Effective communication is hard, especially when you are trying to resolve a tricky topic where you may not agree with the other perspective (which can sometimes feel like every conversation you have during divorce).

In an effort to try to make those conversations a little easier, we’ve provided a few tips below on how to navigate those difficult discussions. Remember, these can apply to any conversation you have, not just the tricky ones!

Tip #1: Check in with your emotions

Before you even get into the conversation, take a moment and check in with yourself and how you are feeling. When you feel passionate about something (which is natural during divorce as you feel like you are fighting for your & your kids life!), you want to try to persuade the other person to change their opinion. Sometimes, this can come across as aggressive or argumentative. You may even get angry or frustrated that the other person holds an opinion that you feel is ‘selfish’.

Think about what happens when both parties come in with areas they are passionate about…

When you have two parties that feel this way, it can be hard to make progress without both of you getting very frustrated with each other.

Instead, if both of you can approach the conversation from a more grounded place, use appropriate tone and come from a place of empathy and understanding, it can help the dialogue progress more effectively.

If you have a lot of emotion around a topic (which we often do given the situation), it can help to journal, meditate or go for a walk before your conversation so you can speak from a place of calmness. If you can gain some control over your emotions, you often express yourself more clearly and better navigate the discussion.

Tip #2: Listen

Listening is a key part of tip #1’s effectiveness. Letting the other person speak freely and actively listening to them can help them release some of the heat from their argument and perhaps be more receptive to your calm and grounded thoughts.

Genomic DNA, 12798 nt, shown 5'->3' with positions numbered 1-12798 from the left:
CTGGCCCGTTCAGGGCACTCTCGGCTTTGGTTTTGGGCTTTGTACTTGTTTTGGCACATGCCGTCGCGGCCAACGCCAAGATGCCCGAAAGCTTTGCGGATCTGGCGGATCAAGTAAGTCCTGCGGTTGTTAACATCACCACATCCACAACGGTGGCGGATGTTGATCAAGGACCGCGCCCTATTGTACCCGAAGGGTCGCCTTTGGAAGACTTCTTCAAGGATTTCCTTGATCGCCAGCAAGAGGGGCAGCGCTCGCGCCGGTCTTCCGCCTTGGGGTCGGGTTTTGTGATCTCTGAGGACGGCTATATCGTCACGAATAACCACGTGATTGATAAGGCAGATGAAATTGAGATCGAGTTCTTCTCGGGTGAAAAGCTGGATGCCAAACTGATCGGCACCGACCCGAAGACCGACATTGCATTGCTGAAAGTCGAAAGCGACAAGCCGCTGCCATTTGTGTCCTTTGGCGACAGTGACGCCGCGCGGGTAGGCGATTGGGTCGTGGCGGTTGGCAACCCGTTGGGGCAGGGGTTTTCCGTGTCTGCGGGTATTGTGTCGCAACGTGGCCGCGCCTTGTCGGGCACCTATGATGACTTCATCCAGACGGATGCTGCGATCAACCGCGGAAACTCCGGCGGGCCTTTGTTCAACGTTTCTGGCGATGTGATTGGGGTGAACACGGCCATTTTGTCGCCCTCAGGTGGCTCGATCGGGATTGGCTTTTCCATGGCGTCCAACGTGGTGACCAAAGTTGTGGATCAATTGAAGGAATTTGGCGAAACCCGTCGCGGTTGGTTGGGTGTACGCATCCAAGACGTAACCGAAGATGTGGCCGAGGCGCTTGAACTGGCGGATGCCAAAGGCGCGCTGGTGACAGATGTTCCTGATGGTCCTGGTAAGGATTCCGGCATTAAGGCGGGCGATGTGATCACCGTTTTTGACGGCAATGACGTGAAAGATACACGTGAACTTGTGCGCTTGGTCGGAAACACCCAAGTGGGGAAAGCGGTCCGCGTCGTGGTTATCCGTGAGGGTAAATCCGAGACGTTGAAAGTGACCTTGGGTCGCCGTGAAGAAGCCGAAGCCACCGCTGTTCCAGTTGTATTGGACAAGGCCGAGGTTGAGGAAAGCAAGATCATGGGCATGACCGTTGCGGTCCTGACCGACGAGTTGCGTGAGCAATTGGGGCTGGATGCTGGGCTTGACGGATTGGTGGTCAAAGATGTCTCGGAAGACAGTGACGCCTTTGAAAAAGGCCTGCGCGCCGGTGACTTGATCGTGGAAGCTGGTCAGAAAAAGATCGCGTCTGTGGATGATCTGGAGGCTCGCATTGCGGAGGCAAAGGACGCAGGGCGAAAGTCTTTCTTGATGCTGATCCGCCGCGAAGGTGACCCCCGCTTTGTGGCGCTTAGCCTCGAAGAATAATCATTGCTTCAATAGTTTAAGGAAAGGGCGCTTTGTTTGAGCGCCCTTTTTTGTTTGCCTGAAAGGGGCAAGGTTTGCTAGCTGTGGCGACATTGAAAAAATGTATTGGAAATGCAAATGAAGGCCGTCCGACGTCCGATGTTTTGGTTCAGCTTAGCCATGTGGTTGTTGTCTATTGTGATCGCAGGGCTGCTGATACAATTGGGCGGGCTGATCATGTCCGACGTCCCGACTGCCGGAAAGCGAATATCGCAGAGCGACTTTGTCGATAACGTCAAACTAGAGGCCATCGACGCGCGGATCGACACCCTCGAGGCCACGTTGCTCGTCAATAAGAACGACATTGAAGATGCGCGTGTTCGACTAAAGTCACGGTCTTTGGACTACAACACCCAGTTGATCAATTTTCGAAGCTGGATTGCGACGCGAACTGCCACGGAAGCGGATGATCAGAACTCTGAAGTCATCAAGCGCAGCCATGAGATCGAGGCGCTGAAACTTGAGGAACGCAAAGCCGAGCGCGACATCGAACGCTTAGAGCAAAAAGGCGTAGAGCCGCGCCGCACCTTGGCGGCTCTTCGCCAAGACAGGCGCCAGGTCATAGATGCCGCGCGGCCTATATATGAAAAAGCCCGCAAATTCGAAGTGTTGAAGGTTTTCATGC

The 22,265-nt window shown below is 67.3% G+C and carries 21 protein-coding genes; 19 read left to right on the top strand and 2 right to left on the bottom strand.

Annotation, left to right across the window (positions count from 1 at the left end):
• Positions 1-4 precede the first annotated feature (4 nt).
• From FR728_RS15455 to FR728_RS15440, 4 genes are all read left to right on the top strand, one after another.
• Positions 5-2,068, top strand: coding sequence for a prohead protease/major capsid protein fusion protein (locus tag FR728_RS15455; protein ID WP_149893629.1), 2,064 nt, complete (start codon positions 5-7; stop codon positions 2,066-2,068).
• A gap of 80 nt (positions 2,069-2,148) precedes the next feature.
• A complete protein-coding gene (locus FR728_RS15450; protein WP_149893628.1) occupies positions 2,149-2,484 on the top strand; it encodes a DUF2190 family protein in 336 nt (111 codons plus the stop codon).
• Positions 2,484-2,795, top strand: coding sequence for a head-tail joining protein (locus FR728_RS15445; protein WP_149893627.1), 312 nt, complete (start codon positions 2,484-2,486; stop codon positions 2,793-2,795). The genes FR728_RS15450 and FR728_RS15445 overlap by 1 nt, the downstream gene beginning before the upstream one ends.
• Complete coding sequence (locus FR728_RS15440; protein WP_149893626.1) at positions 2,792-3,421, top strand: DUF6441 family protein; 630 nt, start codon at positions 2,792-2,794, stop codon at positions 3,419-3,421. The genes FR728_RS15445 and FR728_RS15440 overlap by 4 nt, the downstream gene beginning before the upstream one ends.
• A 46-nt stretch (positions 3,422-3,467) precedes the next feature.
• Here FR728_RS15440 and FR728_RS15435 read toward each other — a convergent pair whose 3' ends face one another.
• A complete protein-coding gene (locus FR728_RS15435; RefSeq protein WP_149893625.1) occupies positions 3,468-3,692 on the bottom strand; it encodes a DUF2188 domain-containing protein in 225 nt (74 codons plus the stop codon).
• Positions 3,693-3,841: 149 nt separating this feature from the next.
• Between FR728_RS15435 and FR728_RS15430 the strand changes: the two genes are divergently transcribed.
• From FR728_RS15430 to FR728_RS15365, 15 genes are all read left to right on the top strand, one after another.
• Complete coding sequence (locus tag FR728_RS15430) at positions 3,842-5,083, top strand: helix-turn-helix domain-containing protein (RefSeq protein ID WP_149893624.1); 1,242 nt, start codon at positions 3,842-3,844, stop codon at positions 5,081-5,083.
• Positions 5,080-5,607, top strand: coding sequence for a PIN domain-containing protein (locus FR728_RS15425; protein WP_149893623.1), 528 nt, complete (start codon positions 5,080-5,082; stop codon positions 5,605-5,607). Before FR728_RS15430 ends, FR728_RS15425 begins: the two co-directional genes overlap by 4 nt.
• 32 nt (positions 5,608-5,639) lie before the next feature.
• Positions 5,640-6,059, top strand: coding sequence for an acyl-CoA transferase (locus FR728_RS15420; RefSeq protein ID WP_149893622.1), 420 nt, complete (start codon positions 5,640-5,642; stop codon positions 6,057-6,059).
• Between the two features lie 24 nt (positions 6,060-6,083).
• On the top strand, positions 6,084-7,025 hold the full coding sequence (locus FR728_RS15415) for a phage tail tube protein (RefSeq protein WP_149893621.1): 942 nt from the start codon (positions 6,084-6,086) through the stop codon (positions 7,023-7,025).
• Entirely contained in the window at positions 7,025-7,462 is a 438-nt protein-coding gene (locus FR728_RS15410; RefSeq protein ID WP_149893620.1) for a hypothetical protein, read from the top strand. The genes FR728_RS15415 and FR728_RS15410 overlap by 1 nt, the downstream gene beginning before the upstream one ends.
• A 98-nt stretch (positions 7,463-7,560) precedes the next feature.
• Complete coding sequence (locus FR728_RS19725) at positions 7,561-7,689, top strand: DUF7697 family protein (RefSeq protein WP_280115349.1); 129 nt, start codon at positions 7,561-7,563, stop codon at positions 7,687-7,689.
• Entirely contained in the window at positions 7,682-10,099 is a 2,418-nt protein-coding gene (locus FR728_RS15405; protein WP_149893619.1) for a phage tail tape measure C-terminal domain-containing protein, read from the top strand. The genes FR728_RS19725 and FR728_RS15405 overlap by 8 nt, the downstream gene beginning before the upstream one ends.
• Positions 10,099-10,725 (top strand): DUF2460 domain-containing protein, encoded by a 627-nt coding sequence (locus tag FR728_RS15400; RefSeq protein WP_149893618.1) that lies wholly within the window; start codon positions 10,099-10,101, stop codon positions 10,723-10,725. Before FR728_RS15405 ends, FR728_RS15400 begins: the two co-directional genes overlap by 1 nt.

Listening without reacting if someone is heated can be hard but do your best to give the other person your attention. Try to let go of your feelings for the moment and hear what the other person is saying. At a minimum, you will gain some valuable information about where the other person is coming from that can help you negotiate.

If you feel things are going south, try to let the other person know that you are interested in what they are saying. Ask a non-emotional question that shows you are trying to understand. Repeat what you are hearing to make sure you have processed correctly.

“Being heard is so close to being loved for the average person, they’re almost indistinguishable”

– David Augsburger, author of the Love of Letting Be.

Tip #3: Be open to the other perspective

As much as we hate to say this, we are not right all of the time and may not always think logically (what?!?). Research has shown our decisions may not be that logical after all. Studies suggest that emotions play a role in the position you take in an argument and people naturally have a confirmation bias (where you are more likely to listen to/hear information that confirms you position).

A lot of this is driven by society. Outside influences put a lot of importance on getting things right. Getting good scores on tests, not making mistakes with our careers, striving for perfection… We really have to work to step out of the feeling of being ‘right’ but if we can be more open to hearing the other perspective, even if you don’t agree, it may help you get to what you need.

Tip #4: Know when (and what) to say

Before you speak, take a pause and reflect on the intent of your comment. Is it emotionally driven (tip #1)? Have you listened to the other person (tip #2)? Does it leverage any of your personal biases (tip #3)? If you’re good on all of these, think about the intent of what you are going to say. Does it help you progress toward a resolution? If yes, speak up.

When you speak, try to use ‘I’ statements. Not only are they less confrontational, but they also can help the other person connect to you. Try to use stories that focus on the things you have in common (possibly more than you think) and express why you hold your opinion. Storytelling can help you build bridges and express your perspective without starting an argument. It’s a great tool to leverage to help us stay true to our beliefs while also remaining open to other opinions and beliefs. By telling the story of your perspective, it can give the other person a better understanding of the reasons behind your thinking.

 

As we stated at the beginning, communication is hard. Especially when you are trying to have a challenging conversation with someone during or after divorce. These can be high stakes conversations where you want to bring your best foot forward. Try practicing these tips in lower stakes conversations as much as possible so you are an expert when you really need them.

It takes time but with some practice, an open mind and a somewhat willing partner (all you need is a little!), you can effectively navigate these challenging conversations!

 

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